Prof Kate Jones at University College London, who was not involved with the study, said that it was fascinating that bats “are doing all kinds of crazy things that we don’t know about”.

They operate in the world using sonar sound and it takes new technology to access this entirely different world, she added.

“Technology is opening up our understanding of these deeply cryptic creatures,” the UCL researcher explained.

Prof Jones, who also studies echolocation in bats, said that there was still much to learn about the social calls bats make, and this new study advanced the field.

Head of monitoring at the Bat Conservation Trust, Dr Kate Barlow, also commented that social interaction between bats was difficult to study because of their small size and nocturnal habits.

“This study reveals another way in which bats have learnt to take advantage of their competitors by listening out for their feeding buzzes… Presumably with the intention of then sneaking in and catching [an] insect for themselves. Very sneaky!”

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Article source: http://www.bbc.co.uk/news/science-environment-29931995#sa-ns_mchannel=rss&ns_source=PublicRSS20-sa

‘Ghostly presence’ created in lab

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Ghost experimentThe researchers created an experiment that made some participants feel a ghost was present in the room

Feelings of a ghostly presence – the sense that someone is close-by when no-one is there – lie in the mind, a study has concluded.

Scientists say that they have identified the parts of the brain that are responsible for generating these spooky sensations.

They have also created an experiment that makes some people feel like there is a ghost nearby.

The research is published in the journal Current Biology.

There are many tales of the paranormal, but an often-reported phenomenon is that of the invisible apparition.

Dr Giulio Rognini, from the Swiss Federal Institute of Technology (EPFL), says: “The sensation is very vivid. They feel somebody but they cannot see it. It is always a felt presence.”

He said it was common in those who experience extreme conditions, such as mountaineers and explorers, and people with some neurological conditions, among others.

“What is astonishing is that they frequently report that the movements they are doing or the posture they are assuming at that specific moment is replicated by the presence. So if the patient is sitting, they feel the presence is sitting. If they are standing, the presence is standing, and so on,” he explained.

Ghost experimentSome of the participants asked for the experiments to stop because the sensation was so odd

To investigate, the researchers scanned the brains of 12 people with neurological disorders, who had reported experiencing a ghostly presence.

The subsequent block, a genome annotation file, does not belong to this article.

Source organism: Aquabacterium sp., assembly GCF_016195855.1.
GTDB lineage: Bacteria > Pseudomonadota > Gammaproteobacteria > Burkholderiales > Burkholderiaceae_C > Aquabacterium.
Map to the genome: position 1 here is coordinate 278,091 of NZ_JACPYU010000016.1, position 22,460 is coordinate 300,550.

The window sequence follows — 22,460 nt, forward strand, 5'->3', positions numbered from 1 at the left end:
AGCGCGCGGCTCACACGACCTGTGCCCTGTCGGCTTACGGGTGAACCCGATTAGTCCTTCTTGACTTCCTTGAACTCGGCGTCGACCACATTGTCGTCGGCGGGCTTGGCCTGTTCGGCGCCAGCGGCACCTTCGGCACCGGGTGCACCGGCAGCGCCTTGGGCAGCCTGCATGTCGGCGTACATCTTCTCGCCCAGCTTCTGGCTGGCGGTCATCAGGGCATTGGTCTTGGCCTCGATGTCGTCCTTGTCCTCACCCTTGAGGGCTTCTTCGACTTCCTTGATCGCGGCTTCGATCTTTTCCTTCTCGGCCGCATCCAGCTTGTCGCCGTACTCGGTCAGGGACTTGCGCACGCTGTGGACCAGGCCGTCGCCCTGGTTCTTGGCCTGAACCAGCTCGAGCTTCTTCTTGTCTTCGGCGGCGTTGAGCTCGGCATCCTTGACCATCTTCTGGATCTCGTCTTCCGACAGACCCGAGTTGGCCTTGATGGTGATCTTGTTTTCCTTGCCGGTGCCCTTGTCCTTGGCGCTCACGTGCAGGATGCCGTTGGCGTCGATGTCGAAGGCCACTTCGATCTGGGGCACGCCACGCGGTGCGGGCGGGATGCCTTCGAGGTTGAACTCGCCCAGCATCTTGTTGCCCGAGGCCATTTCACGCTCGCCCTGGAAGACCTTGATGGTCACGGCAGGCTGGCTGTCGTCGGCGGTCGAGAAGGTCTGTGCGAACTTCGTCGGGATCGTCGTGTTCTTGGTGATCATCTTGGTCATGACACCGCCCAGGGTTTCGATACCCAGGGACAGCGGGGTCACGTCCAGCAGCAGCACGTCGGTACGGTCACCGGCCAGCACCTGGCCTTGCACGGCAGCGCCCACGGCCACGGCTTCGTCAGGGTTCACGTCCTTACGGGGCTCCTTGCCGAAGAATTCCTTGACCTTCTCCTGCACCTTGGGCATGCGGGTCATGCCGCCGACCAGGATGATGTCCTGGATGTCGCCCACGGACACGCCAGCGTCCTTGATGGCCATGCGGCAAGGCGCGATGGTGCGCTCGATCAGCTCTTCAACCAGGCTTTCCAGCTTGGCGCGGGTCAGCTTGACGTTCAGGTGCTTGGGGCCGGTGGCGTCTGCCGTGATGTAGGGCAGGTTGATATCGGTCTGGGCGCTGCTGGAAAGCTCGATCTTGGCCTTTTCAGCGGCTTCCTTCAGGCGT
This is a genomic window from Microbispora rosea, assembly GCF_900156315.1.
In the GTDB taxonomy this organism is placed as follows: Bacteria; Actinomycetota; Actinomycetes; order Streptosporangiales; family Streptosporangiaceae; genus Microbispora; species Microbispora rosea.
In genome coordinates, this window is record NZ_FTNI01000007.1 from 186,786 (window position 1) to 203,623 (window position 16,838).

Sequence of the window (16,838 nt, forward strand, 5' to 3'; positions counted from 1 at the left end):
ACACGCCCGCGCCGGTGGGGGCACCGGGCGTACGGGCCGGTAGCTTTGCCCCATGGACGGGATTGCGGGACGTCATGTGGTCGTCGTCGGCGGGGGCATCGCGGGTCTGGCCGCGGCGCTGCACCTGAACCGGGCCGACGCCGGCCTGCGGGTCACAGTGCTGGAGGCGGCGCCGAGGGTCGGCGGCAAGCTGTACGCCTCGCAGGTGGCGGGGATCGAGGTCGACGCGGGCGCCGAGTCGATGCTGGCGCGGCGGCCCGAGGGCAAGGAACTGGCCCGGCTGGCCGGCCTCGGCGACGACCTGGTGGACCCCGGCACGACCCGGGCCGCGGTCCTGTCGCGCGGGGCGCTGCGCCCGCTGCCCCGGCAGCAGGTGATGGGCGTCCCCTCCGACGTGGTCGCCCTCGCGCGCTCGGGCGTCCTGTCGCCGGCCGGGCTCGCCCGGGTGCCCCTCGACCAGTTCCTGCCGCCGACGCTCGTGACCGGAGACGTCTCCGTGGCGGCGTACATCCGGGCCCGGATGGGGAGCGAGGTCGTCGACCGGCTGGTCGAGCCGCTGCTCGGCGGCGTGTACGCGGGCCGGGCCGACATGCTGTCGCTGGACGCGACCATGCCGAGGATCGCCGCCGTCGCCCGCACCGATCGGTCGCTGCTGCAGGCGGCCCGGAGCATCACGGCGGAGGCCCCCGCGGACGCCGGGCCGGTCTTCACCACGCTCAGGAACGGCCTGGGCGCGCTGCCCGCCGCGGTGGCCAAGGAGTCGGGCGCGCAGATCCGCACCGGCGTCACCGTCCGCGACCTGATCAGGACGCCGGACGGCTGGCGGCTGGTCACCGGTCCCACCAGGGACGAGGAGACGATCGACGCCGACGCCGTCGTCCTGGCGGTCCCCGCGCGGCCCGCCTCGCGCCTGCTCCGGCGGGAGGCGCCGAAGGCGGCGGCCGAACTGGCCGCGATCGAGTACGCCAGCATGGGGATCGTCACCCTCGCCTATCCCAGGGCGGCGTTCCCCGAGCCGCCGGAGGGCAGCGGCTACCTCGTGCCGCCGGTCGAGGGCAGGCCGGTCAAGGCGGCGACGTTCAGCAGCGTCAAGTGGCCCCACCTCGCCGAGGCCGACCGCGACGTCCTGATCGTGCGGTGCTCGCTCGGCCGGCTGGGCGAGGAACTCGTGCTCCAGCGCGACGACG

They found that all of these patients had some kind of damage in the parts of the brain associated with self-awareness, movement and the body’s position in space.

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Our brain possesses several representations of our body in space”

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Dr Giulio Rognini
EPFL

In further tests, the scientists turned to 48 healthy volunteers, who had not previously experienced the paranormal, and devised an experiment to alter the neural signals in these regions of the brain.

They blindfolded the participants, and asked them to manipulate a robot with their hands. As they did this, another robot traced these exact movements on the volunteers’ backs.

When the movements at the front and back of the volunteer’s body took place at exactly the same time, they reported nothing strange.

But when there was a delay between the timing of the movements, one third of the participants reported feeling that there was a ghostly presence in the room, and some reported feeling up to four apparitions were there.

Two of the participants found the sensation so strange, they asked for the experiments to stop.

The researchers say that these strange interactions with the robot are temporarily changing brain function in the regions associated with self-awareness and perception of the body’s position.

The team believes when people sense a ghostly presence, the brain is getting confused: it’s miscalculating the body’s position and identifying it as belonging to someone else.

Dr Rognini said: “Our brain possesses several representations of our body in space.

“Under normal conditions, it is able to assemble a unified self-perception of the self from these representations.

“But when the system malfunctions because of disease – or, in this case, a robot – this can sometimes create a second representation of one’s own body, which is no longer perceived as ‘me’ but as someone else, a ‘presence’.”

The researchers said that their findings could help to better understand neurological conditions such as schizophrenia.

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Article source: http://www.bbc.co.uk/news/science-environment-29939672#sa-ns_mchannel=rss&ns_source=PublicRSS20-sa